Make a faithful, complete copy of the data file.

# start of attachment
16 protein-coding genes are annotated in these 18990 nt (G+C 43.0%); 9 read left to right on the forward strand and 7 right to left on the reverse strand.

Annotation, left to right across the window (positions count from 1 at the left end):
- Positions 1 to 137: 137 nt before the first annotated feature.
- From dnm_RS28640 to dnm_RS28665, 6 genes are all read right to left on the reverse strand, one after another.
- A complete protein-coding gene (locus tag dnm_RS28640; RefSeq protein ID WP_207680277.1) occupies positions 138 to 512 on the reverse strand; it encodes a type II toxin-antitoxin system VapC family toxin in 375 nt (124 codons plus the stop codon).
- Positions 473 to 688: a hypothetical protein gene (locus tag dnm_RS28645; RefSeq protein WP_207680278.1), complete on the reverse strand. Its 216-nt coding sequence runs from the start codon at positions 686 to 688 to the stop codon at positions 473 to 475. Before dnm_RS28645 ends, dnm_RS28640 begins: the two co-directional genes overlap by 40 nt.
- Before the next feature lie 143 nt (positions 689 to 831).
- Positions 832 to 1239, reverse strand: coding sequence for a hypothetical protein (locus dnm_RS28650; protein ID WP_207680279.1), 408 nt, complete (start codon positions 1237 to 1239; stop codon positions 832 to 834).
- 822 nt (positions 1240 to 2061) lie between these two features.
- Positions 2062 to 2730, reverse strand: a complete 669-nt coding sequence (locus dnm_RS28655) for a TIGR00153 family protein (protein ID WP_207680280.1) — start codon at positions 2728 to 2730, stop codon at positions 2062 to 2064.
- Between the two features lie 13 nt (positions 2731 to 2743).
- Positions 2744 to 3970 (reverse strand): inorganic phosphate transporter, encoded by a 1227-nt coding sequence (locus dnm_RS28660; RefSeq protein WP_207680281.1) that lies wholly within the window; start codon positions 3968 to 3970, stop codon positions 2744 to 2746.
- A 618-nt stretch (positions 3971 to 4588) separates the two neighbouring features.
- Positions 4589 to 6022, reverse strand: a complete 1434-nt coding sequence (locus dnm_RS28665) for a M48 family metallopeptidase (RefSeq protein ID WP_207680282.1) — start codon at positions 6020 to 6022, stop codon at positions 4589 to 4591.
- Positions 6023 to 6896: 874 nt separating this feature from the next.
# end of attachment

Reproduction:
16 protein-coding genes are annotated in these 18990 nt (G+C 43.0%); 9 read left to right on the forward strand and 7 right to left on the reverse strand.

Annotation, left to right across the window (positions count from 1 at the left end):
- Positions 1 to 137: 137 nt before the first annotated feature.
- From dnm_RS28640 to dnm_RS28665, 6 genes are all read right to left on the reverse strand, one after another.
- A complete protein-coding gene (locus tag dnm_RS28640; RefSeq protein ID WP_207680277.1) occupies positions 138 to 512 on the reverse strand; it encodes a type II toxin-antitoxin system VapC family toxin in 375 nt (124 codons plus the stop codon).
- Positions 473 to 688: a hypothetical protein gene (locus tag dnm_RS28645; RefSeq protein WP_207680278.1), complete on the reverse strand. Its 216-nt coding sequence runs from the start codon at positions 686 to 688 to the stop codon at positions 473 to 475. Before dnm_RS28645 ends, dnm_RS28640 begins: the two co-directional genes overlap by 40 nt.
- Before the next feature lie 143 nt (positions 689 to 831).
- Positions 832 to 1239, reverse strand: coding sequence for a hypothetical protein (locus dnm_RS28650; protein ID WP_207680279.1), 408 nt, complete (start codon positions 1237 to 1239; stop codon positions 832 to 834).
- 822 nt (positions 1240 to 2061) lie between these two features.
- Positions 2062 to 2730, reverse strand: a complete 669-nt coding sequence (locus dnm_RS28655) for a TIGR00153 family protein (protein ID WP_207680280.1) — start codon at positions 2728 to 2730, stop codon at positions 2062 to 2064.
- Between the two features lie 13 nt (positions 2731 to 2743).
- Positions 2744 to 3970 (reverse strand): inorganic phosphate transporter, encoded by a 1227-nt coding sequence (locus dnm_RS28660; RefSeq protein WP_207680281.1) that lies wholly within the window; start codon positions 3968 to 3970, stop codon positions 2744 to 2746.
- A 618-nt stretch (positions 3971 to 4588) separates the two neighbouring features.
- Positions 4589 to 6022, reverse strand: a complete 1434-nt coding sequence (locus dnm_RS28665) for a M48 family metallopeptidase (RefSeq protein ID WP_207680282.1) — start codon at positions 6020 to 6022, stop codon at positions 4589 to 4591.
- Positions 6023 to 6896: 874 nt separating this feature from the next.